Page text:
Resident calls for fireworks ban after estate ‘duel’


A Middlesex Street resident is calling for a ban on the sale of fireworks to the public after a group of teenagers were involved in a ‘fireworks duel’ on his estate.

Common Councillor Jason Pritchard caught the reckless stunt on camera, and is calling for a change to the law to stop the explosives being used in such a dangerous manner.

The footage shows youngsters firing a rocket down the outside communal walkway, with sparks filling the corridor as it exploded.

He suggested limiting the sale of fireworks to licensed premises only.

“The reason I released the video (below) is to show the danger of selling fireworks to the public. My main priority as an elected member is the safety and security of my constituents in Portsoken.”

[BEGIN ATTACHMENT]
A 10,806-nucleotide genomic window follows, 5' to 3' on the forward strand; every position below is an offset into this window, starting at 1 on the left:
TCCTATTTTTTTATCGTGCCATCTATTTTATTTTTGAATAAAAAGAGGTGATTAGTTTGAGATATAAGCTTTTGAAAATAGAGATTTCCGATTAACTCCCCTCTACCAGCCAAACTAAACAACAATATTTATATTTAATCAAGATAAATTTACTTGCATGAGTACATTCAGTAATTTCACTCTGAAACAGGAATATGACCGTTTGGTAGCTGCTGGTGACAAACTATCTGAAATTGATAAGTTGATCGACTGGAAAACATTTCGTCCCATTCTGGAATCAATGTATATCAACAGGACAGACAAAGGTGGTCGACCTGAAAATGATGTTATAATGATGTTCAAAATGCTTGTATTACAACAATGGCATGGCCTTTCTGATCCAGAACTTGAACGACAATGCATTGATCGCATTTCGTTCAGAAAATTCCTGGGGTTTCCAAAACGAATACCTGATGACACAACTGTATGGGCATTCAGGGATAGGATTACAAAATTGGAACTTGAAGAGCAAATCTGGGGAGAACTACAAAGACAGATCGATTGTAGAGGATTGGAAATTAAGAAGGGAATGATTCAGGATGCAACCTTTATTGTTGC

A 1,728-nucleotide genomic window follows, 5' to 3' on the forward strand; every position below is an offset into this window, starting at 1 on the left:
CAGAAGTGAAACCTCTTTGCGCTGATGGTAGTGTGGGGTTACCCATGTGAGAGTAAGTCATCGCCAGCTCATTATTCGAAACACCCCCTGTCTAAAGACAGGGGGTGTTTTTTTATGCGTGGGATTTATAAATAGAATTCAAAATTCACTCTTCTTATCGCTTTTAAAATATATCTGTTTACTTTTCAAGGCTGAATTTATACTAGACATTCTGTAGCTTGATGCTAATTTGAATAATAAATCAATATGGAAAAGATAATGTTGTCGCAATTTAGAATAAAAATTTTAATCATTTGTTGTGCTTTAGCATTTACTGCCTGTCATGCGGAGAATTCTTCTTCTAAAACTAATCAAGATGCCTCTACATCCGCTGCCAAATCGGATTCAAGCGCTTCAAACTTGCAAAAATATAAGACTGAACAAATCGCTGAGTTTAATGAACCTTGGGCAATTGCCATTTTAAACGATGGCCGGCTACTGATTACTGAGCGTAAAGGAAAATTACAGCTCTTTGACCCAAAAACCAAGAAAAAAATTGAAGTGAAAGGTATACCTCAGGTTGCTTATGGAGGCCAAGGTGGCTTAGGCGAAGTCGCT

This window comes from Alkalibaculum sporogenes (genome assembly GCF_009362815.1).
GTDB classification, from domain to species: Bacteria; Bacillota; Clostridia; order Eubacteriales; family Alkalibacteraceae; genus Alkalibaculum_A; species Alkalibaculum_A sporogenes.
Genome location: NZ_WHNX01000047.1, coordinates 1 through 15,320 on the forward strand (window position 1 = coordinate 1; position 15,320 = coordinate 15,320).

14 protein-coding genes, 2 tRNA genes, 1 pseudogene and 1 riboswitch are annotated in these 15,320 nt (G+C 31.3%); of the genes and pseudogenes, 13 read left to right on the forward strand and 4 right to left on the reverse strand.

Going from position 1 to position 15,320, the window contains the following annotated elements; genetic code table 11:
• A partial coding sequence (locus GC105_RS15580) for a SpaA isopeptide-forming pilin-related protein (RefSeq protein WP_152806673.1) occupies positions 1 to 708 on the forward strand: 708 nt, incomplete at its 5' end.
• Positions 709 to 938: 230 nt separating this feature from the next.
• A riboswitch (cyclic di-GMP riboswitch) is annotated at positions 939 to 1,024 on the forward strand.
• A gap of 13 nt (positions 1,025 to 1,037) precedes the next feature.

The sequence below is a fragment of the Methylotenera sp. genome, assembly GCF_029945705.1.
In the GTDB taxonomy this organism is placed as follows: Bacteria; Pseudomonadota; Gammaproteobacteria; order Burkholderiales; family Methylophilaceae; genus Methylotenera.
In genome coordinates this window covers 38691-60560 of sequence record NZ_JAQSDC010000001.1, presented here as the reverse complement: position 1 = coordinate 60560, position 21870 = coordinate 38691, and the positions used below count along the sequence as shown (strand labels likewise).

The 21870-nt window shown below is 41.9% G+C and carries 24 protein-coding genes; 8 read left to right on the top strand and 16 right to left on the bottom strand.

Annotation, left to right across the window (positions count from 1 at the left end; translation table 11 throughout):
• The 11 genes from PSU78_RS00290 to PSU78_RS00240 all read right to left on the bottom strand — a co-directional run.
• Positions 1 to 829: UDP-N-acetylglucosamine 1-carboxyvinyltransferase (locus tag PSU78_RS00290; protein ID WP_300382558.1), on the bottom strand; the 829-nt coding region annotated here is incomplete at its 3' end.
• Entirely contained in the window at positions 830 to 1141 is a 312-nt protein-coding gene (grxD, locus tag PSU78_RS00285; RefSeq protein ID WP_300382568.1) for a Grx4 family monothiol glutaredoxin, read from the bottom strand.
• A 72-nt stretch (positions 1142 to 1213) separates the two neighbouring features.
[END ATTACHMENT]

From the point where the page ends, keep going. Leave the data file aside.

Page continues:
The incident took place on Bonfire Night, with Mr Pritchard alerted to the incident via the local Neighbourhood Watch WhatsApp group. 

“I immediately went to my balcony and called the local police station and described what was going on over the phone to the operator.

“Within about 10-15 minutes the police had arrived with the local Park Guard and we went up together to the location to speak to the teenagers involved.

“The police were obviously fairly occupied on fireworks night with various incidents so there were no arrests but they simply gave the group a warning.”

Mr Pritchard wants to see the temptation of using what are supposed to be celebratory explosives in a grossly irresponsible way eliminated.

“It was quite scary for residents in their flats who could hear this reckless and dangerous behaviour going on.

“The group were firing fireworks horizontally across the main square, which was obviously very dangerous, and along the balconies.

The incident did, however, underline the importance of the Neighbourhood Watch scheme that Mr Pritchard and fellow residents have introduced in recent weeks.

“After [the police arrived] the incidents stopped completely, and this was largely a success for our new Middlesex Street Estate Neighbourhood Watch group. The improved communications helped tackle the problem quickly.”